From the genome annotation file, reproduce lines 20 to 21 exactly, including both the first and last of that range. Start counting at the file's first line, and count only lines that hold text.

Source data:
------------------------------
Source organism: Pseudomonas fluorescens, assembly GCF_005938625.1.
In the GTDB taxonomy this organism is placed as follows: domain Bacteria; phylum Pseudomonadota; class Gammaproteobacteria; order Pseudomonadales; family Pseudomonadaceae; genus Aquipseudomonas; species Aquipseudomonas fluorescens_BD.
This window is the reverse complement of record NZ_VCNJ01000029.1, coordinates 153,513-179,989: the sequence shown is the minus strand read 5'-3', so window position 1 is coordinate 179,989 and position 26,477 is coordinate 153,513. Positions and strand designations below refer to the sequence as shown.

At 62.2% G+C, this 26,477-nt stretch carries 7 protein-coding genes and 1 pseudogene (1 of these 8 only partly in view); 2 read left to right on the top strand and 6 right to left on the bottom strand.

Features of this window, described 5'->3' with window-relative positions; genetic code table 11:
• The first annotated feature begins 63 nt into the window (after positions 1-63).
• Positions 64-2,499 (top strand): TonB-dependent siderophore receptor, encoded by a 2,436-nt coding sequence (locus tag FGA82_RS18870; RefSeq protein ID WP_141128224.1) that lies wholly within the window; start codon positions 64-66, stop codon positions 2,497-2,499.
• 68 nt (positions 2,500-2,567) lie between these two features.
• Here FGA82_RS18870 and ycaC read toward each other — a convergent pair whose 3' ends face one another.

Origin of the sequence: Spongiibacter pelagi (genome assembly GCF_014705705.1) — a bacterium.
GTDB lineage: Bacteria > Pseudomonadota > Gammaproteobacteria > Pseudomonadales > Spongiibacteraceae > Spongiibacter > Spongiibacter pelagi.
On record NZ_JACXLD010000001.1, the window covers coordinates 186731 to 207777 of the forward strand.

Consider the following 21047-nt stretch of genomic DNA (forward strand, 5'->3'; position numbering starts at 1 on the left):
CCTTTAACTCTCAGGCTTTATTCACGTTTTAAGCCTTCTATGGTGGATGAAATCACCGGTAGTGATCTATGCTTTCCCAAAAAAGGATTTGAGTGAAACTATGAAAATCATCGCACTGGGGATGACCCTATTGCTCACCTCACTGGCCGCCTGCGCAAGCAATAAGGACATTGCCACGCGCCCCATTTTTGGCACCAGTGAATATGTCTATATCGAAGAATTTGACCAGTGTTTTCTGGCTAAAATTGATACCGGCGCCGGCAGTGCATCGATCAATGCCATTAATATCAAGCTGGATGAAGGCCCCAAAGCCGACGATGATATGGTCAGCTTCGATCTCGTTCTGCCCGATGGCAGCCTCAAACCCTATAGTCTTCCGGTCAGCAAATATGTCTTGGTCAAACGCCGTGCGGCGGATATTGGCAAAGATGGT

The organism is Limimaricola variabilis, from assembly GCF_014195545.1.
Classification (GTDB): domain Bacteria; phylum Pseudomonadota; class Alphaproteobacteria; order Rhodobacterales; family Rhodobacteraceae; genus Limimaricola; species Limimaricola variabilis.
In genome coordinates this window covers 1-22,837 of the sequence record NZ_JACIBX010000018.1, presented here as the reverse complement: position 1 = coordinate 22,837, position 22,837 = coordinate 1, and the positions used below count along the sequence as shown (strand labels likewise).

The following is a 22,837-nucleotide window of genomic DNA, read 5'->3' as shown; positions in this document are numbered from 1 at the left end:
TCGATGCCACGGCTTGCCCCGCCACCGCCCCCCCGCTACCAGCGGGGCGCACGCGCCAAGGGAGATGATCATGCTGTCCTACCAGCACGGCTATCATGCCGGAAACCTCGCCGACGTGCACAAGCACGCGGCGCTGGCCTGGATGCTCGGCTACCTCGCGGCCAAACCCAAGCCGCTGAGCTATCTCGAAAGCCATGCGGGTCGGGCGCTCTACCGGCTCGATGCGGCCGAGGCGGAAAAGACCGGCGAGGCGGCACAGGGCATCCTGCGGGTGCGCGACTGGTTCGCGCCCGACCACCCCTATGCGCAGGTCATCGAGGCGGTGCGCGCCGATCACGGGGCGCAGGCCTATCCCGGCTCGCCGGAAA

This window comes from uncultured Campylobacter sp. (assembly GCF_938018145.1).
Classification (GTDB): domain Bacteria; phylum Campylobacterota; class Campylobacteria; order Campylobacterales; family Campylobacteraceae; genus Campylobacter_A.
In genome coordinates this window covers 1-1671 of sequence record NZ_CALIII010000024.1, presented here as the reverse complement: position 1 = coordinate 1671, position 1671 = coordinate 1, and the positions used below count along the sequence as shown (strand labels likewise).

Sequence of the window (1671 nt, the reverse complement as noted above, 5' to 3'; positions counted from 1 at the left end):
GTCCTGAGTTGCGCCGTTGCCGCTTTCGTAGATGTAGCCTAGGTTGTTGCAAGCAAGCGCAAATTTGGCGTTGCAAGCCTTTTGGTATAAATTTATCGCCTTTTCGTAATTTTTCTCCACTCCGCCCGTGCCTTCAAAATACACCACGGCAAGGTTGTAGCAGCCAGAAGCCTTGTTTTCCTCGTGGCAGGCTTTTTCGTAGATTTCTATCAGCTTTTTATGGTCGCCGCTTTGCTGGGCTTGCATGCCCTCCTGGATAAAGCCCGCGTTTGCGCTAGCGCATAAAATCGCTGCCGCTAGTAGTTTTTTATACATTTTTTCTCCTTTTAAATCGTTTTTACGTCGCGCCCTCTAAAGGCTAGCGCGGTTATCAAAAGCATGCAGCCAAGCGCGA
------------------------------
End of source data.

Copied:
This window comes from uncultured Campylobacter sp. (assembly GCF_938018145.1).
Classification (GTDB): domain Bacteria; phylum Campylobacterota; class Campylobacteria; order Campylobacterales; family Campylobacteraceae; genus Campylobacter_A.